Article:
How Gratitude Makes You a Better Runner

Molly Hurford
by Molly Hurford
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How Gratitude Makes You a Better Runner

Finally, a training tip for runners that doesn’t involve fartleks, LSD runs, strength training, core work or a nutrition plan. All you have to do is lift a pen (or type on a keyboard). In all honesty, keeping a gratitude journal could be that simple thing that actually makes you a better runner.

Good news: Having a regular gratitude practice is ultra-easy for runners already using a logging app like MapMyRun. Habit stacking — the act of adding a new habit to an already existing one — makes runners who log workouts the perfect candidates for the daily practice. When you save your workout, simply add one or two things you’re grateful for, from getting through your run to the perfect cup of coffee you had at breakfast.

Here’s exactly why you should keep a gratitude journal:

1

YOU’RE MORE LIKELY TO TRAIN

Regularly listing things you’re grateful for not only boosts your mood, but it also boosts your motivation to continue with healthy behaviors like running and other types of exercise. “Gratitude consistently associates with many positive social, psychological and health states, such as an increased likelihood of helping others, optimism, exercise and reduced reports of physical symptoms,” according to Stephen M. Yoshimura.

2

YOU PRACTICE PATIENCE

A 2014 study showed a simple gratitude exercise, like listing a few things you’re grateful for after a run, can actually help with impulse control and patience. If you’re prone to impulse eating, for instance, taking a moment to record a few things you’re thankful for might be the boost you need to choose that healthier post-run snack.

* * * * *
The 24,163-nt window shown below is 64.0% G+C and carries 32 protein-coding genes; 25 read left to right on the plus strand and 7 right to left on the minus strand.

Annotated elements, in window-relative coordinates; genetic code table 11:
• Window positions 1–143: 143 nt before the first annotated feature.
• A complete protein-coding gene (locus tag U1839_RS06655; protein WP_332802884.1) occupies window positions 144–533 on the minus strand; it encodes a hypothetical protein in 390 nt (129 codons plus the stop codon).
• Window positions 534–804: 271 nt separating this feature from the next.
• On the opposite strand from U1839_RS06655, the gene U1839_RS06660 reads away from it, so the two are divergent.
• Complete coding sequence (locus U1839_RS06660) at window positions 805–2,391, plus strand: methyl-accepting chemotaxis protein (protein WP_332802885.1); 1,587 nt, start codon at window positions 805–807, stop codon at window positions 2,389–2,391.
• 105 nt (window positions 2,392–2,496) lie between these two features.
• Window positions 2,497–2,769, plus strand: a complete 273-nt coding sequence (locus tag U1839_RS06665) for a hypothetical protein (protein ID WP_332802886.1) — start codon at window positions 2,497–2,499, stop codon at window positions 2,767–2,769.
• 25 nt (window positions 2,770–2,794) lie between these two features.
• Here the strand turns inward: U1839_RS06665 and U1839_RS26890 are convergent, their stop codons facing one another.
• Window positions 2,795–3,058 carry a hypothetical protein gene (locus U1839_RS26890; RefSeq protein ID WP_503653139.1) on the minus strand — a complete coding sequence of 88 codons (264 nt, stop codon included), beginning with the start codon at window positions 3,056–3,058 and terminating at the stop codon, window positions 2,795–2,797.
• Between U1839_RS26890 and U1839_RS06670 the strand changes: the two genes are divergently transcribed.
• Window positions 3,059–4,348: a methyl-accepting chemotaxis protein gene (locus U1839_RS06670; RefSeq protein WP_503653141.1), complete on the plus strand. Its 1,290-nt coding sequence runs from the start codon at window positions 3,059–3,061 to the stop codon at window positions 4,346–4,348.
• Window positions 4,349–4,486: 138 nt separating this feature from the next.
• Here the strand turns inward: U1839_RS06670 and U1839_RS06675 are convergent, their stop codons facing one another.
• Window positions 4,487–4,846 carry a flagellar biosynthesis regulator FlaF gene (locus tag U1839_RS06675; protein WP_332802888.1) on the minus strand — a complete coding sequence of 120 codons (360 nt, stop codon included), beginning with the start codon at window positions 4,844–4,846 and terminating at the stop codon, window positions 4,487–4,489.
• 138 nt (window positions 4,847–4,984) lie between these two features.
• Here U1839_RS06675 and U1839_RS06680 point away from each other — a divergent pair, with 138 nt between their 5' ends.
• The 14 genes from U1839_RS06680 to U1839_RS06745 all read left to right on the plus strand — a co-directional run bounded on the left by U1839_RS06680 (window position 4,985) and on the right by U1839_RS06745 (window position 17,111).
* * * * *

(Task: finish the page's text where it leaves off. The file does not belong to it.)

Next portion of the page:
3

YOU MIGHT MAKE NEW FRIENDS

You know that cool run crew in your neighborhood? A new study showed saying thank you and showing gratitude goes a long way in turning an acquaintance into a friend. If you’re more on the introverted side but wish you could make new running buddies more easily, start showing up and running (no socializing necessary), then write about things you liked about that last run, or look for ways to thank a fellow runner for doing something you appreciated.

4

YOU’LL APPRECIATE YOUR RELATIONSHIPS

Gratitude journaling, especially if you include small things about your partner that you’re thankful for — like the fact he programs the coffee machine to have your brew ready and waiting when you get back from your early morning run — can actually improve your relationship, one study found. And that improvement might just lead to a smoother discussion of why you need yet another new pair of running shoes.

5

YOU’LL KEEP YOUR HEART HEALTHY

In addition to the Grinch-style “heart growing three sizes” when you start paying more attention to the good in life, gratitude can actually keep your heart physically healthy. A 2015 study showed recognizing and giving thanks for the positive aspects of life resulted in lower levels of inflammatory biomarkers that relate to heart health. The researchers speculate this was tied to the fact gratitude promotes better mood, better sleep and less fatigue — something all of us can get behind, especially as runners!

6

YOU’LL UNDERSTAND WHAT MOTIVATES YOU

Often, we get into a cycle of running ‘just because’ and not really thinking about the fact it’s incredible to be able to run. Gratitude journaling, especially when done directly after a run as you log your training, can help make your run seem more magical and enjoyable. You also might pick up on running motivators you hadn’t thought of before, like being happy you can chase your kids around during a game of tag without getting winded.

About the Author

Molly Hurford
Molly Hurford

Molly is an outdoor adventurer and professional nomad obsessed with all things running, nutrition, cycling and movement-related. When not outside, she’s writing about being outside, travel and athletic style on TheOutdoorEdit.com, or she’s interviewing world-class athletes and scientists for The Consummate Athlete Podcast. You can follow her adventures on Instagram, Twitter and Snapchat at @mollyjhurford.

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